First lot of potatoes in the ground (well dirt at least!).

After chitting the potatoes back in February I just got the first lot in the ground. I put these seed potatoes (four varieties) to chit much earlier than I normally do, so they’ve been slow. Normally three weeks would be sufficient to get some sprouts about 25mm long. After five weeks these Red Duke of York (first earlies) were ready so into the soil they can go.

Seed potatoes laying in a green tray chitting.
Seed potatoes chitting

Once you have 25/35mm of shoots, just pinch all but one, then place them upright into the ground.

Normally I place spuds in trenches in the ground, but in the past few years I’ve been putting First Earlies into these repurposed water butts (that were leaking). I put them half way down, cover with a bit of soil, then as the shoots appear keep earthing over until the butts are full. Potatoes grow above the seed potato so if you keep them deep you get more potatoes! Otherwise any that grow above the ground, and get exposed to light, go green (which makes them poisonous!).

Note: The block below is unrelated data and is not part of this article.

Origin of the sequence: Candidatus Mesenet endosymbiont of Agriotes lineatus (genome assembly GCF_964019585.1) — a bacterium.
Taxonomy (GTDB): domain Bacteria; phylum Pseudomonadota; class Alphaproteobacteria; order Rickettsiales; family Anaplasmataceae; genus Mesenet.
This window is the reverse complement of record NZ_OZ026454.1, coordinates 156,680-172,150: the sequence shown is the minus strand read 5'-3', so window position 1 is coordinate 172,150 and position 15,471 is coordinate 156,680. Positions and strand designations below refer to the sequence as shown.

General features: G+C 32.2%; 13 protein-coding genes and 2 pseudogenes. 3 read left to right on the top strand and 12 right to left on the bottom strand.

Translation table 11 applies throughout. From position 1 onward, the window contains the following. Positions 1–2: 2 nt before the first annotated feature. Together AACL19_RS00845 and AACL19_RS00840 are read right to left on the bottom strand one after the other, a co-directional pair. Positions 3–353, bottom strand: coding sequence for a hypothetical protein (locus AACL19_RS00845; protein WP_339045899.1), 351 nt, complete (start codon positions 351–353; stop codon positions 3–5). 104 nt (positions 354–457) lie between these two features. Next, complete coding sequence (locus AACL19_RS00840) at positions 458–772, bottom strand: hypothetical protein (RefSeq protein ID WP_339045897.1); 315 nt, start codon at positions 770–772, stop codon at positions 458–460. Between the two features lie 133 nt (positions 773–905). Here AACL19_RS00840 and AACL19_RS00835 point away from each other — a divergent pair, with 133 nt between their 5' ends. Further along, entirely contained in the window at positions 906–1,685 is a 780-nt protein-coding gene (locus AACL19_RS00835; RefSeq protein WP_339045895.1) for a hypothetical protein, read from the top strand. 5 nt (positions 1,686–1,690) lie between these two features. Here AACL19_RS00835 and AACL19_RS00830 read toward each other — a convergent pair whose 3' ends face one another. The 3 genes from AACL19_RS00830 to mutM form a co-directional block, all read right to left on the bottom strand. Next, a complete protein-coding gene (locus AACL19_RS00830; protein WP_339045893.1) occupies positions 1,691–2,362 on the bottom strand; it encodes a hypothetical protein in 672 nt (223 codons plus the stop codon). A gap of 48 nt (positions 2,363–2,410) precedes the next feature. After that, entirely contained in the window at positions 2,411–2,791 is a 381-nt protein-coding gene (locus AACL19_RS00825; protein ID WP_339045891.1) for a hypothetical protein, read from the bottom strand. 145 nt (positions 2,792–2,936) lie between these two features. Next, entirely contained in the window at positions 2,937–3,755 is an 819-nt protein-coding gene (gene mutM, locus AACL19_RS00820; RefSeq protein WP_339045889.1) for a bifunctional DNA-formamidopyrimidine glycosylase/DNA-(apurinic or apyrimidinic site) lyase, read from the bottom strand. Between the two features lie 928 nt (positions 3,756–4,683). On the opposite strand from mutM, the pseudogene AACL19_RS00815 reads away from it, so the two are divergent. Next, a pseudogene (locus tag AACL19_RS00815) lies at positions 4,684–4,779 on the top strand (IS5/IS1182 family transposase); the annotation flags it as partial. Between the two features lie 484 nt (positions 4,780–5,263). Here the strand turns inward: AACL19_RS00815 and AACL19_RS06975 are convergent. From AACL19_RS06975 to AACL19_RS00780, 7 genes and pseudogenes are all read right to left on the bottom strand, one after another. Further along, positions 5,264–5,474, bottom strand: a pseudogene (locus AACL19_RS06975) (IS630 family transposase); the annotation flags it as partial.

Seed potatoes laying ion alayer of earth
Seed potatoes at the bottom of a waterbutt
Two green waterbutts by a fence on the river's edge.
Waterbutts

Spring-ish

I do like this time of year. It’s just a few weeks to Spring. Winter still has frosts and grey misery to throw at you, but its time is limited.

The garden has switched from soggy grass to life. The snowdrops and aconites have mostly gone. But the daffs and hyacinths are in full bloom. Plus so many other plants have promising buds showing. From the apple trees (now pruned) to the my tree peony.

In no particular order here are some photos of our messy garden!

Blue hyacinth against grass.
Hyacinth
white and yellow daffodils in front of a polytunnel
Daffodils
Hyacinth
Daffodils and snowdrops